According to Brandt, DeGrippo herself admitted that she had grown disenchanted with the community her version of Encyclopedia Dramatica had attracted, pointing to a log of an IRC chat he posted.
Brandt is known as a voluble online critic, the founder of Google-Watch.org and Wikipedia-Watch.org. He protested the very existence of his own Wikipedia page in 2005, to which Wikipeda cofounder Jimmy Wales wrote in Editor & Publisher:
“I don’t regard [Brandt] as a valid source about anything at all, based on my interactions with him. I tried very hard to help him, and he misrepresented nearly everything about our conversation in his very strange rant. He considers the very existence of a Wikipedia article about him to be a privacy violation, despite being a public person. I find it hard to take him very seriously at all. He misrepresents everything about our procedures, claiming that we have a ‘secret police’ and so on.”
Moore said he suspects Brandt may be the reason that Encyclopedia Dramatica’s PayPal donations account, through which it was raising money to buy hardware, was suspended.
Brian Zaiger, founding moderator of ED, provided a screenshot which apparently displayed former ED staff members’ personal information posted on the Joseph Evers blog. Zaiger also shared Moore’s view that Brandt was “one of the contributing factors to Sherrod shutting down and changing over to OhInternet.”
When asked about the alleged harassment of Moore’s fiancée, Brandt suggested it was retaliation: “I didn’t start the harassment of Garrett Moore’s fiancee. On May 24, I noticed that Garrett posted contact information for me on the IRC channel. Minutes later I started receiving new spam email at the email address he posted.”
The Daily Dot emailed the anonymous and unknown owner of the Joseph Evers blog. In a response, he or she said that the site was operated by a watchdog group focusing “on the misdeeds of the people associated with the old and new Encyclopedia Dramatica. I have exchanged emails with Brandt. I’ve also exchanged emails with other people who feel they have been abused by ED and I’ve given them advice on how to deal with it.”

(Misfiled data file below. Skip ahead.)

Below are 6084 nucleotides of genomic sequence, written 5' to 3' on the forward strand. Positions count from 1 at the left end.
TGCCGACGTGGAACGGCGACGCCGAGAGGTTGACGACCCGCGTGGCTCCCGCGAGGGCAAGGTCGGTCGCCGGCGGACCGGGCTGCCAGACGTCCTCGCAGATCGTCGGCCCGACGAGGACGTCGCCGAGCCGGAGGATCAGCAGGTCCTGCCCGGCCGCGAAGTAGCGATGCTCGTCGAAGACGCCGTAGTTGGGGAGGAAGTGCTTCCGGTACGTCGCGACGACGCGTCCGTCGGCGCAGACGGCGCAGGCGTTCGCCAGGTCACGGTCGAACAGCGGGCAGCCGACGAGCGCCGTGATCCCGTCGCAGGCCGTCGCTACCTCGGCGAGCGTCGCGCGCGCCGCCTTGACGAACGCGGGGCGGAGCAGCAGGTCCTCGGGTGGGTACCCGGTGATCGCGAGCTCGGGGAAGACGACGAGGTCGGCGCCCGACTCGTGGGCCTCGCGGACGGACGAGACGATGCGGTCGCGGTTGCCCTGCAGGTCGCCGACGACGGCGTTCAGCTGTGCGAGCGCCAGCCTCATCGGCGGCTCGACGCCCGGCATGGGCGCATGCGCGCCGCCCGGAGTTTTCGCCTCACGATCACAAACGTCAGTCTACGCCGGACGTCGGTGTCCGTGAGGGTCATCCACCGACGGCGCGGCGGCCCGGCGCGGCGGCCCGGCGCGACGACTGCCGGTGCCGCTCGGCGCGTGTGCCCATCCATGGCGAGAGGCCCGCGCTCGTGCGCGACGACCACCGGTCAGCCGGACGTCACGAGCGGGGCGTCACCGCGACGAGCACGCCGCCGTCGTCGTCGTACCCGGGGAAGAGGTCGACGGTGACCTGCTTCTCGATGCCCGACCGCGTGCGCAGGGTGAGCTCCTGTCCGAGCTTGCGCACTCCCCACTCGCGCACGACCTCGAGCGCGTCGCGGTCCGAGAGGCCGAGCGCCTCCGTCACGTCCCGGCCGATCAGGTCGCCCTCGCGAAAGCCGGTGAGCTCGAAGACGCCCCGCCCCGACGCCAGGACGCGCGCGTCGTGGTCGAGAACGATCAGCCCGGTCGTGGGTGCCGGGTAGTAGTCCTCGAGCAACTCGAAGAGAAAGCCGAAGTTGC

Moore insists the ED community are “good people”, just misunderstood, and explains the satirical and crass ED is there to make people laugh:
“People take themselves too seriously, they can’t laugh at anything. We make fun of everything. I make fun of skinny white computer nerds, but I am one. I mean c’mon, read the Kentucky article and tell me that isn’t funny. Some of the content is really comedy gold.”
As for “abusive content”, Moore states he removes it when he sees it: “I’m not going to leave a 14 year old girl’s address up on a page cause some dipshit got mad at her and made an article. But if you dress up like a fox and wear diapers and then take pictures of it? That’s fair game, sir.”
Brandt has been a frequent satirical target of both the old and new Encyclopedia Dramatica. But for now, his article on the site has been deleted due to a complaint, according to a posting by Zaiger.
Fruzsina Eördögh was the Daily Dot's first YouTube reporter. In addition to working as a producer for the now-defunct digital channel TouchVision TV, Eördögh has been published by Vice, the Christian Science Monitor, the Guardian, Variety, and Slate.